Biocomputing Unit
Biocomputing
Sequence Analysis Service
Gibson Group
EMBL
EMBL

Practical Course on Sequence Analysis

Eukaryotic Gene Investigation

Toby Gibson, Christine Gemünd and Chenna Ramu, May '00


The aim of this practical is to get hands-on experience with two web servers that can help to investigate eukaryoticgenomic sequence - especially human. We are focussing particularly on the human genome servers since the genome is expected to be largely completed during this year. The Ensembl server is a collaboration between the EBI and the Sanger Centre to provide "real time" human genome annotation as the sequence is generated. The annotation is automatically generated from a combination of gene prediction, encoded protein homology and EST matches: obviously it is not going to be perfect. The second server that we want to introduce is one that we are developing and is not finished yet! The Gene2EST server will allow you to submit gene-size queries (up to about 50,000 bp) to search the EST databases and provides both graphical and alignment output: in favourable cases - i.e. plentiful ESTs - Gene2EST can rapidly give a good description of a gene structure.

We did plan to show the human genome server at the Sanger Centre too - but the exercises gave too many problems, so we dropped it.


Exercise 1. Querying Ensembl with a protein sequence

Currently, Ensembl is not easy to query by keyword. It is best queried by sequence and provides quite a flexible combination of protein/DNA query/databases. For example, it is well suited to probing with ESTs of interest. Today we are going to use a protein sequence as query.
 

  • Getting the Query:
  • Querying Ensembl
  • Notes:

    Good starting points for querying Ensembl are protein, EST or cDNA sequences of interest. Ensembl does automatic annotation, so results are not likely to be perfect. Bear in mind that sequence is being annotated as fast as it is being generated: genes may be only partially sequenced. While results are imperfect, the rapid deployment of gene predictions and the links to homologous sequences could be very useful. The underlying data is made available and the user can - and should - evaluate the predicted gene annotation quality.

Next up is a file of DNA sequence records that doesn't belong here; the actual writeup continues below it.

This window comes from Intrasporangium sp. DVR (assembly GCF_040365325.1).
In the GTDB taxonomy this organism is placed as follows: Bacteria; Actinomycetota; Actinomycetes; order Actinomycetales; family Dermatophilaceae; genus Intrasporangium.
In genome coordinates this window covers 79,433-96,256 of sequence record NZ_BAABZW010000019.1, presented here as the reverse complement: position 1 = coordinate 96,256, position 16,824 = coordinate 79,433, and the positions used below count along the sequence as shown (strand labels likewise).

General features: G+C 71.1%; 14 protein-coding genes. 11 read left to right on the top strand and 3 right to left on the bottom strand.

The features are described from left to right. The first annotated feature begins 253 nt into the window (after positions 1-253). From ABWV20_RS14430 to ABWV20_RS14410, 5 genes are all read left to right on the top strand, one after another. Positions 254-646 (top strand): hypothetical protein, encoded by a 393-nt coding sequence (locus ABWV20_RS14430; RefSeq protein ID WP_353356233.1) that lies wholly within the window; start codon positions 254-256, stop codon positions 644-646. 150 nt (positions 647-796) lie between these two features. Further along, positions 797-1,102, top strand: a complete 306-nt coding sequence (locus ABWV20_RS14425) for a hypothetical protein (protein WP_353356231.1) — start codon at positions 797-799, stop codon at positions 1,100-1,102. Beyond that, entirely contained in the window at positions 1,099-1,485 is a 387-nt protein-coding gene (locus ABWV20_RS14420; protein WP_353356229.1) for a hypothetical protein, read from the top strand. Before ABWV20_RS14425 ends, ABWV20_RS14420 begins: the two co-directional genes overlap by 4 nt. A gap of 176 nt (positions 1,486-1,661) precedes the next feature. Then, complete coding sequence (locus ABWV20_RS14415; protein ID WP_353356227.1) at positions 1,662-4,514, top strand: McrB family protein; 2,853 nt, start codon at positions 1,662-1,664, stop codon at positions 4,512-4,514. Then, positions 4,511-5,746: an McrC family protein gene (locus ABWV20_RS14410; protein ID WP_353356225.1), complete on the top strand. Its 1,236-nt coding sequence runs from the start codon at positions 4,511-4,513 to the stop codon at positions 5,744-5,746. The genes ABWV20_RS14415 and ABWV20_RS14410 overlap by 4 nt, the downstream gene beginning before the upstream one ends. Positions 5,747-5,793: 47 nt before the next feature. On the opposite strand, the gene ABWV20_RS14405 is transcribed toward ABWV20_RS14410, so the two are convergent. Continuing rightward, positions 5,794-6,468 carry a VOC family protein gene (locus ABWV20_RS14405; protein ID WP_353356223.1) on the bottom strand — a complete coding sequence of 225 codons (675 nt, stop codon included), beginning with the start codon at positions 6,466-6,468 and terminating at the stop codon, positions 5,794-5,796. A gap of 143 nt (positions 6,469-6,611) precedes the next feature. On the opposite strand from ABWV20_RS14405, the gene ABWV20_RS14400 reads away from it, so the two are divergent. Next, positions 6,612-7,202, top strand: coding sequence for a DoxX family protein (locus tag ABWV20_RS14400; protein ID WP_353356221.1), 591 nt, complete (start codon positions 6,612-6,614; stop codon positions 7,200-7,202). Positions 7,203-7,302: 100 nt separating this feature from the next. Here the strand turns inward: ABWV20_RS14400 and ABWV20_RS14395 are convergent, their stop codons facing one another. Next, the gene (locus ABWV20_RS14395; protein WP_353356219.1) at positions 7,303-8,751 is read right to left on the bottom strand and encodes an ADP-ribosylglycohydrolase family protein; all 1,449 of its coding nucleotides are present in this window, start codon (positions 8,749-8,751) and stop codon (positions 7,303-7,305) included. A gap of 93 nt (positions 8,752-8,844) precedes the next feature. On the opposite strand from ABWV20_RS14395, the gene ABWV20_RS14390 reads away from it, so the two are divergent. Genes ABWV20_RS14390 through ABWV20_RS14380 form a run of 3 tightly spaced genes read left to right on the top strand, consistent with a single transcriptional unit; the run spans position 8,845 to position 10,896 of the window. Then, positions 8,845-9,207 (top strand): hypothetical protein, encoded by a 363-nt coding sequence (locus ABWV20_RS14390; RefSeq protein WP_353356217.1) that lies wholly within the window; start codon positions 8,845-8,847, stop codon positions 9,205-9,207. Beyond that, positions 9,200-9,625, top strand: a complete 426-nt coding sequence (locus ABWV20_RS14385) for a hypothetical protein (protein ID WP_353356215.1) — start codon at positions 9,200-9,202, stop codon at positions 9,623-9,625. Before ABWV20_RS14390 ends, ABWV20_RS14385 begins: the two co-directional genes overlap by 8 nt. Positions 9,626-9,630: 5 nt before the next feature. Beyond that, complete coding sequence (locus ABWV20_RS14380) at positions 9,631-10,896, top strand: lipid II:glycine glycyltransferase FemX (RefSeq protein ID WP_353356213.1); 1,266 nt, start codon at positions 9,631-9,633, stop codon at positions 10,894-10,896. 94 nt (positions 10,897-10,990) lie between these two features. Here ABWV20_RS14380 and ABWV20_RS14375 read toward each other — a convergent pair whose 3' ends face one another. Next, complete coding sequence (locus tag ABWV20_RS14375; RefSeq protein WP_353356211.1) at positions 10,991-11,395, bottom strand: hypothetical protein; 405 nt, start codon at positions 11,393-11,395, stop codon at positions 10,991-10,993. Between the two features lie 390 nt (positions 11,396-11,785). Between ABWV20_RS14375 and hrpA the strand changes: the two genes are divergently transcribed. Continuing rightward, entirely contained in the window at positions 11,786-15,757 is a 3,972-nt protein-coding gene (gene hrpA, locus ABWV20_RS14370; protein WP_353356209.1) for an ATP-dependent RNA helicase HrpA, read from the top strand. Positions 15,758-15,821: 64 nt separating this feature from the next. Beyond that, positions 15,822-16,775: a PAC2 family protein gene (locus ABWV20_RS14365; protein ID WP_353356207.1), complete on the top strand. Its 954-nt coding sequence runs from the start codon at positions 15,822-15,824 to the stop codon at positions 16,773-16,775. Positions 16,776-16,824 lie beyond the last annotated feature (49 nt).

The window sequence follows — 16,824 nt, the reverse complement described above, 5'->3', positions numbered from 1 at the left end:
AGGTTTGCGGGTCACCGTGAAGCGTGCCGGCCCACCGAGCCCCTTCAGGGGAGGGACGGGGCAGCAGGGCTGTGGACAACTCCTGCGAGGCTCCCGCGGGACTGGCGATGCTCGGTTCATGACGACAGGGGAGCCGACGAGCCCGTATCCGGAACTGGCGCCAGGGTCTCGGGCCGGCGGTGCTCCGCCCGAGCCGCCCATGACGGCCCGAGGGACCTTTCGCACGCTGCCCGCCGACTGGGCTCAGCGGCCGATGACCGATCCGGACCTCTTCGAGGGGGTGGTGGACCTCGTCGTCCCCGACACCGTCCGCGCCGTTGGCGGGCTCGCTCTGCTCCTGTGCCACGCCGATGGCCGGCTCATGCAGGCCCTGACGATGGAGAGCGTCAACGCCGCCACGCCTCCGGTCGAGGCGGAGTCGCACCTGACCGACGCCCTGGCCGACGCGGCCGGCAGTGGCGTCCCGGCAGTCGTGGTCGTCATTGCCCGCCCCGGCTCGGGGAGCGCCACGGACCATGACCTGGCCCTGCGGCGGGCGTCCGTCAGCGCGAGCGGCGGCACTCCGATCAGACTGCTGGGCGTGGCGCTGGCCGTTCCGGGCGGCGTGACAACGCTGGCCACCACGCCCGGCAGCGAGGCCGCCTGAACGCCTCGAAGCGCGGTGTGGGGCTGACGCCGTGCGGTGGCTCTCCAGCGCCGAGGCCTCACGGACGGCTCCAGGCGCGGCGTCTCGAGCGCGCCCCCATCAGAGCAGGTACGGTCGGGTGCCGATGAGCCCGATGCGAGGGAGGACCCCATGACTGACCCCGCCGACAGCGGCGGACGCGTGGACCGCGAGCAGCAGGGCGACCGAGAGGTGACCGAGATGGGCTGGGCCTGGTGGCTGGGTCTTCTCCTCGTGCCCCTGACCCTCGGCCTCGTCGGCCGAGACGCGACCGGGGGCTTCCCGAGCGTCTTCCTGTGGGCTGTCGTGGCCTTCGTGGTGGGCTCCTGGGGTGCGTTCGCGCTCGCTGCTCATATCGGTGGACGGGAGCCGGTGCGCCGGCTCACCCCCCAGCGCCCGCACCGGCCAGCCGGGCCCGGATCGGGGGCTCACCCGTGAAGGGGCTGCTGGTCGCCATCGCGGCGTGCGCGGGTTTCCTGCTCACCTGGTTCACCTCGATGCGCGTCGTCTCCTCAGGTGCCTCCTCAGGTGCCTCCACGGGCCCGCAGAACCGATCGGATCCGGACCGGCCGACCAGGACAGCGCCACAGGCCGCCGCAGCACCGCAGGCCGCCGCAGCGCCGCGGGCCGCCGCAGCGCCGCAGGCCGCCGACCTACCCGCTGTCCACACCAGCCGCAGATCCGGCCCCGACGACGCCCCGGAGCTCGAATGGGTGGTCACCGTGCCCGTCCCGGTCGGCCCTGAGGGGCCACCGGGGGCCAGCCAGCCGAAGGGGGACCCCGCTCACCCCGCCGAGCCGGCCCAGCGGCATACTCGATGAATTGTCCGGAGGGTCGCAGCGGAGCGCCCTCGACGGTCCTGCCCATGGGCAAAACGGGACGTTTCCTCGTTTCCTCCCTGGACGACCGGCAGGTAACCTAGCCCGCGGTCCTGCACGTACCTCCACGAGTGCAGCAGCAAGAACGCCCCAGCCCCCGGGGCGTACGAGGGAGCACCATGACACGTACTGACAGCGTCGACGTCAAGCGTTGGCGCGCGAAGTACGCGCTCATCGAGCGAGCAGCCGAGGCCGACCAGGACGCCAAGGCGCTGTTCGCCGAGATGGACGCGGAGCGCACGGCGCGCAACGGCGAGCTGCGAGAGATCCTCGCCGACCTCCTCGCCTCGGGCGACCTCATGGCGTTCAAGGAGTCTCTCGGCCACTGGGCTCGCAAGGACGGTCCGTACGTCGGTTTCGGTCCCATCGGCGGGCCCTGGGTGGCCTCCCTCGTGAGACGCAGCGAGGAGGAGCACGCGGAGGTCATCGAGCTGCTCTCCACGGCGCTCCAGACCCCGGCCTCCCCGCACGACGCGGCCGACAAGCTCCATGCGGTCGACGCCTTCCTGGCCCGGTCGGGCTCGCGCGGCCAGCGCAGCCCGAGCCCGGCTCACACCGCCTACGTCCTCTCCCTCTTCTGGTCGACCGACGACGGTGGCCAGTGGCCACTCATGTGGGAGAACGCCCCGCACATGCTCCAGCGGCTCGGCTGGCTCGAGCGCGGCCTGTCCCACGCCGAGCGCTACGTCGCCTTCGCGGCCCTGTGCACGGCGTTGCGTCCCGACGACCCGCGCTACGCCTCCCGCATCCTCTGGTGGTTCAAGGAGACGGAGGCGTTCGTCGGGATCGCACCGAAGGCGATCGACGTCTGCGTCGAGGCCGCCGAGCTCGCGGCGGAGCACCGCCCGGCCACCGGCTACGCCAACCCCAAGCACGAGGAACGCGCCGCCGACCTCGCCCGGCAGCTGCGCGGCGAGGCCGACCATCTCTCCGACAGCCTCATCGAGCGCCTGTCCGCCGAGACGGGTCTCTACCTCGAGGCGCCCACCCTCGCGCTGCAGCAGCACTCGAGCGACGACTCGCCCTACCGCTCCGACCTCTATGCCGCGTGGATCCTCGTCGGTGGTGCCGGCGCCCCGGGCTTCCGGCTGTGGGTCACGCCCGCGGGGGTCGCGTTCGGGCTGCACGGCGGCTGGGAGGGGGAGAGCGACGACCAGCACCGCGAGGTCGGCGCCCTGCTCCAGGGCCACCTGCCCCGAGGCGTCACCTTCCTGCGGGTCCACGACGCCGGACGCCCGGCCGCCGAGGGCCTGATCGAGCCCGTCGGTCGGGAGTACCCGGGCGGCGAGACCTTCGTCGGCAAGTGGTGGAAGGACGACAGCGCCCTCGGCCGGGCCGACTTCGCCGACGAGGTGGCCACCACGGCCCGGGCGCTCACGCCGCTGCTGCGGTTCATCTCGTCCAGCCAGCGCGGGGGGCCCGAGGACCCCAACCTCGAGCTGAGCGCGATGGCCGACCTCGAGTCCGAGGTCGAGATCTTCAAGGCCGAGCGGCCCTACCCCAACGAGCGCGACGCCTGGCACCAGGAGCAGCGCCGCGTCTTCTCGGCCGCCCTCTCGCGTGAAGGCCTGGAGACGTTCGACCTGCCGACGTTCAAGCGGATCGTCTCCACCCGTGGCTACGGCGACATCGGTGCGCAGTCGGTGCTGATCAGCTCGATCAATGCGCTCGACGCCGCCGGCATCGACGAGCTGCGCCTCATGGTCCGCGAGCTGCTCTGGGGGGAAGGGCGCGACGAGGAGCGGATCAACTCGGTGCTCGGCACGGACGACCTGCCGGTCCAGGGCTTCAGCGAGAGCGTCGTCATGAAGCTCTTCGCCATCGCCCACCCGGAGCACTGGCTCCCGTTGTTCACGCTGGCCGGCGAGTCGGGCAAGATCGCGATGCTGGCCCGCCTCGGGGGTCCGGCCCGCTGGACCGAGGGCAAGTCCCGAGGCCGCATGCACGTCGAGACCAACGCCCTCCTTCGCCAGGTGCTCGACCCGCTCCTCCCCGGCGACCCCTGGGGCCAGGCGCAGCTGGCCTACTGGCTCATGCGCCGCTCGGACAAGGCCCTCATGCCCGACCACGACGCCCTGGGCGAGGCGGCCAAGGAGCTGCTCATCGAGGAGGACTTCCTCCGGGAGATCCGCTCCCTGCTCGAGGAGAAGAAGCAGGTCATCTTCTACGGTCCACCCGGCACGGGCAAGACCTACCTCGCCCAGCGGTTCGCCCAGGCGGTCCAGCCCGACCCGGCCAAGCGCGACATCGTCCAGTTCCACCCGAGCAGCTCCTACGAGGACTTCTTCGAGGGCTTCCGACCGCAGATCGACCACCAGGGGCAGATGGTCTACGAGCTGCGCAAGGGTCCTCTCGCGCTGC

Exercise 2. Using ESTs to reveal gene structure with Gene2EST

    The BLAST2 program is well suited to EST detection. Because it tolerates small gaps in alignments, it deals well with sequencing errors in the ESTs. However it is painfully time-consuming to work through the output, especially if there are many 100s of matches. Furthermore, most BLAST2 servers will not allow the user to submit large query sequences. We have tried to address these deficiencies with Gene2EST.The Gene2EST server presents BLAST2-derived output in a way that allows the user to rapidly evaluate the results. A graphical display (viewed with Artemis) provides an overview of the results, while an alignment of the ESTs on the query sequence lets the user follow up the exons in detail.
     

  • Getting the Query:
  • Using Gene2EST:
  • Examining the alignment output:
  • Examining the Graphical output with Artemis:
  • Repeat using HSAK1, the gene sequence from yesterday's prediction practical:
  • Notes:

    Our chosen example works spectacularly well: ESTs alone can quickly reveal the entire gene structure. However, if we took the EMBL entry AF106656 (the human adenylosuccinate lyase gene) there would be problems. About 1/2 of the 20 kb sequence consists of dispersed repeat sequences matching highly similar ESTs. Then there are many ESTs primed for intronic poly-A runs in the genomic sequence. The gene itself is not very highly expressed, so we struggle to find the true ESTs in the flood of noisy matches. Fortunately the program RepeatMasker can filter out repetitive elements. We hope to build this program into the Gene2EST server. If there is time, it is an instructive exercise to see the effects of using Repeatmasker filtered and unfiltered sequence from AF106656 in Gene2EST. After that exercise, one is left to wonder what fraction of the ~2 million public ESTs belong in the "really useful" category....

    Take Home Lessons

    We looked at twodifferent servers that can help to investigate genes in human genomic sequence. Gene2EST will give a good overview of a gene structure, provided that sufficient ESTs are present, and can reveal alternative splicing. It will be useless if there are no ESTs derived from the query gene. Ensembl provides diagrammatic summaries of gene prediction, protein homology and cDNA/EST matches that can be helpful in defining a gene, but are currently rather terse. HGP at the Sanger Centre(which we did not use today) provides some more information, including some chromosomal overviews and links to other resources, such as OMIM. These human genomic servers are likely to develop in usefulness as more sequence is completed.


    You can find this page at http://www.embl-heidelberg.de/~seqanal/courses/spring00/GeneInv.00.html